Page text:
Earlier this year, during the annual Queen’s Speech in the United Kingdom, Prince Charles informed the Parliament about two bills. One of them — the Economic Crime and Corporate Transparency Bill — would expand the government’s powers to seize and recover crypto assets.

Meanwhile, the United States Internal Revenue Service (IRS) seized more than $3 billion worth of crypto in 2021.

As digital currencies’ monetary stock grows and enforcers’ scrutiny over the maturing industry tightens, the amount of seized funds will inevitably increase.

But where do these funds go, assuming they aren’t returned to the victims of scams and fraud? Are there auctions, like there are for forfeited property? Or are these coins destined to be stored on some kind of special wallet, which might end up as a perfect investment fund for law enforcement agencies? Cointelegraph tried to get some answers.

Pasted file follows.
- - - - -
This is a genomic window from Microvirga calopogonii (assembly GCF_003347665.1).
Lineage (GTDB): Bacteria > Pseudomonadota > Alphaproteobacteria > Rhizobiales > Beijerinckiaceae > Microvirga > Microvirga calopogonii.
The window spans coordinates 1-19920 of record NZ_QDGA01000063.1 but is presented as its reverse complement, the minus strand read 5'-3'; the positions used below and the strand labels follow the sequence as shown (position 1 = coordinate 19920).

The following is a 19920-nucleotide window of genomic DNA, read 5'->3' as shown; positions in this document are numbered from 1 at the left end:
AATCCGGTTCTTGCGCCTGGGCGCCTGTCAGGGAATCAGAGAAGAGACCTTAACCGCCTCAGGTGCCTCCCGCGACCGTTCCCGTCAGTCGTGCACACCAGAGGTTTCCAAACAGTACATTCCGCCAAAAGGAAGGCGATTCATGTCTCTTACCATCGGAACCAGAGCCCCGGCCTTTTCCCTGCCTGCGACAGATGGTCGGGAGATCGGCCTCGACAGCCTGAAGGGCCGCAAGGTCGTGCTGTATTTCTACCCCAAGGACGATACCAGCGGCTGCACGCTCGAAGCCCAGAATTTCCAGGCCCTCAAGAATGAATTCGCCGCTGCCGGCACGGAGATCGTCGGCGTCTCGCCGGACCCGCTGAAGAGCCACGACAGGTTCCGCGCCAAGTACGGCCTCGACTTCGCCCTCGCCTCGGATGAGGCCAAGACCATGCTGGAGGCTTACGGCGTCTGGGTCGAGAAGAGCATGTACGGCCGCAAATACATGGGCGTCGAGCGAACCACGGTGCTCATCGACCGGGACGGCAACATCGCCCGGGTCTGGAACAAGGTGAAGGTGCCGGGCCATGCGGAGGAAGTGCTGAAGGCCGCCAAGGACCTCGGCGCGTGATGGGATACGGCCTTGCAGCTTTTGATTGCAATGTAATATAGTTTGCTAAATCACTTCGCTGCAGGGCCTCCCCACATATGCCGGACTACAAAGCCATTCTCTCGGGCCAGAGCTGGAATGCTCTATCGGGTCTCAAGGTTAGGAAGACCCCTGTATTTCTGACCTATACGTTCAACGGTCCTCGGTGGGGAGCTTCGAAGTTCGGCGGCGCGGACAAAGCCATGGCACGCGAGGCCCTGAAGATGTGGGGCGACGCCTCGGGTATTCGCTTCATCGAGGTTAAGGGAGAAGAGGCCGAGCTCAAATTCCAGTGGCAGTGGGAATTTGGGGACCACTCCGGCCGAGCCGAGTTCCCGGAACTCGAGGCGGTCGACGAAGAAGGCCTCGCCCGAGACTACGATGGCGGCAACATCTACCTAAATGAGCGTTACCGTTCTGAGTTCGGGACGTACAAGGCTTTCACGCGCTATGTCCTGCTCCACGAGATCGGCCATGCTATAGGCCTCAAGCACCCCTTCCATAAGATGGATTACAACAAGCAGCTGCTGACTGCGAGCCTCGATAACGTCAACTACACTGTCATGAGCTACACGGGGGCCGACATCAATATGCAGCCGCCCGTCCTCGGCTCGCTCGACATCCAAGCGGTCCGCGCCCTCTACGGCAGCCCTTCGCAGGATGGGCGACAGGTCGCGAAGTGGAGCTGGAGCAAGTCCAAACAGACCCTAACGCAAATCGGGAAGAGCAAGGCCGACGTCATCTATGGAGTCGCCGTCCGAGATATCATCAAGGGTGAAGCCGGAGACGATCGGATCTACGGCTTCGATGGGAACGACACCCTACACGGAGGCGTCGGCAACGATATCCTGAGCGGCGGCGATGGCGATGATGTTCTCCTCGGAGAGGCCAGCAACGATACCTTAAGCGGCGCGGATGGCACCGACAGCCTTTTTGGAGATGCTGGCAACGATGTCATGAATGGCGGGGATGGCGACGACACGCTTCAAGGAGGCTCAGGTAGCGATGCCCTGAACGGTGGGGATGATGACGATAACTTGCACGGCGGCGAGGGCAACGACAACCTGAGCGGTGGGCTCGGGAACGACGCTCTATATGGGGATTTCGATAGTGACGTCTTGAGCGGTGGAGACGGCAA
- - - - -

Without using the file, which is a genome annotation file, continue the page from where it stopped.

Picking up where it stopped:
The dark roots of civil forfeiture

For the newcomers in the room, cryptocurrency is money. In that sense, the destiny of seized crypto shouldn’t differ much from other confiscated money or property. Civil forfeiture, the forceful taking of assets from individuals or companies allegedly involved in illegal activity, is a rather controversial law enforcement practice. In the U.S., it first became common practice in the 1980s as a part of the war on drugs, and it has been the target of vocal critics ever since. 

In the U.S., any seized assets become the permanent property of the government if a prosecutor can prove that the assets are connected with criminal activity or if nobody demands…

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